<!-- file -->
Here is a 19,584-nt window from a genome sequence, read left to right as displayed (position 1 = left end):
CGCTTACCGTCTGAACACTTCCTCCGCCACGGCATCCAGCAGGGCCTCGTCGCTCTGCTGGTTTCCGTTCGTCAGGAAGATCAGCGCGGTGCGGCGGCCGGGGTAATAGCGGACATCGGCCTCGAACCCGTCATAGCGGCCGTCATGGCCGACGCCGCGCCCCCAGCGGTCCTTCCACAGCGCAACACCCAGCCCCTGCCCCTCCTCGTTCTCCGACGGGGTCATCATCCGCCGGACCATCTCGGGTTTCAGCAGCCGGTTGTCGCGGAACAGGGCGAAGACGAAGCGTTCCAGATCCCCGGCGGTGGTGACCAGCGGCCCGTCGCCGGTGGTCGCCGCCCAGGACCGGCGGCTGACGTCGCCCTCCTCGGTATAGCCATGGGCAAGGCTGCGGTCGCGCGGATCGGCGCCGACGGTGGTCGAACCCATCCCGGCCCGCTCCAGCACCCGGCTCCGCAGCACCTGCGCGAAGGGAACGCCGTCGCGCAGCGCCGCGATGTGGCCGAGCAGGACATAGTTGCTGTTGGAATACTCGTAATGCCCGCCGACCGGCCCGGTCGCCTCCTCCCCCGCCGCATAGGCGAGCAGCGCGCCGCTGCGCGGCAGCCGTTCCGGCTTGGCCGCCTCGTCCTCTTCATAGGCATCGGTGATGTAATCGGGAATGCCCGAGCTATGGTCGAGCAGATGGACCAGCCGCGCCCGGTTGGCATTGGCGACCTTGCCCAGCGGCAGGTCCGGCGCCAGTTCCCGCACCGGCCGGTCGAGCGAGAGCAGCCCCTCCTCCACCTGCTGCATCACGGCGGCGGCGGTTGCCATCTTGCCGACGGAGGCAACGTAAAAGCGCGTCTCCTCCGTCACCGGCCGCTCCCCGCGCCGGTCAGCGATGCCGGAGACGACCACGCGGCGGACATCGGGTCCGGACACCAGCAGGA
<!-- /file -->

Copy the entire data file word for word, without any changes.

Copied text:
Here is a 19,584-nt window from a genome sequence, read left to right as displayed (position 1 = left end):
CGCTTACCGTCTGAACACTTCCTCCGCCACGGCATCCAGCAGGGCCTCGTCGCTCTGCTGGTTTCCGTTCGTCAGGAAGATCAGCGCGGTGCGGCGGCCGGGGTAATAGCGGACATCGGCCTCGAACCCGTCATAGCGGCCGTCATGGCCGACGCCGCGCCCCCAGCGGTCCTTCCACAGCGCAACACCCAGCCCCTGCCCCTCCTCGTTCTCCGACGGGGTCATCATCCGCCGGACCATCTCGGGTTTCAGCAGCCGGTTGTCGCGGAACAGGGCGAAGACGAAGCGTTCCAGATCCCCGGCGGTGGTGACCAGCGGCCCGTCGCCGGTGGTCGCCGCCCAGGACCGGCGGCTGACGTCGCCCTCCTCGGTATAGCCATGGGCAAGGCTGCGGTCGCGCGGATCGGCGCCGACGGTGGTCGAACCCATCCCGGCCCGCTCCAGCACCCGGCTCCGCAGCACCTGCGCGAAGGGAACGCCGTCGCGCAGCGCCGCGATGTGGCCGAGCAGGACATAGTTGCTGTTGGAATACTCGTAATGCCCGCCGACCGGCCCGGTCGCCTCCTCCCCCGCCGCATAGGCGAGCAGCGCGCCGCTGCGCGGCAGCCGTTCCGGCTTGGCCGCCTCGTCCTCTTCATAGGCATCGGTGATGTAATCGGGAATGCCCGAGCTATGGTCGAGCAGATGGACCAGCCGCGCCCGGTTGGCATTGGCGACCTTGCCCAGCGGCAGGTCCGGCGCCAGTTCCCGCACCGGCCGGTCGAGCGAGAGCAGCCCCTCCTCCACCTGCTGCATCACGGCGGCGGCGGTTGCCATCTTGCCGACGGAGGCAACGTAAAAGCGCGTCTCCTCCGTCACCGGCCGCTCCCCGCGCCGGTCAGCGATGCCGGAGACGACCACGCGGCGGACATCGGGTCCGGACACCAGCAGGA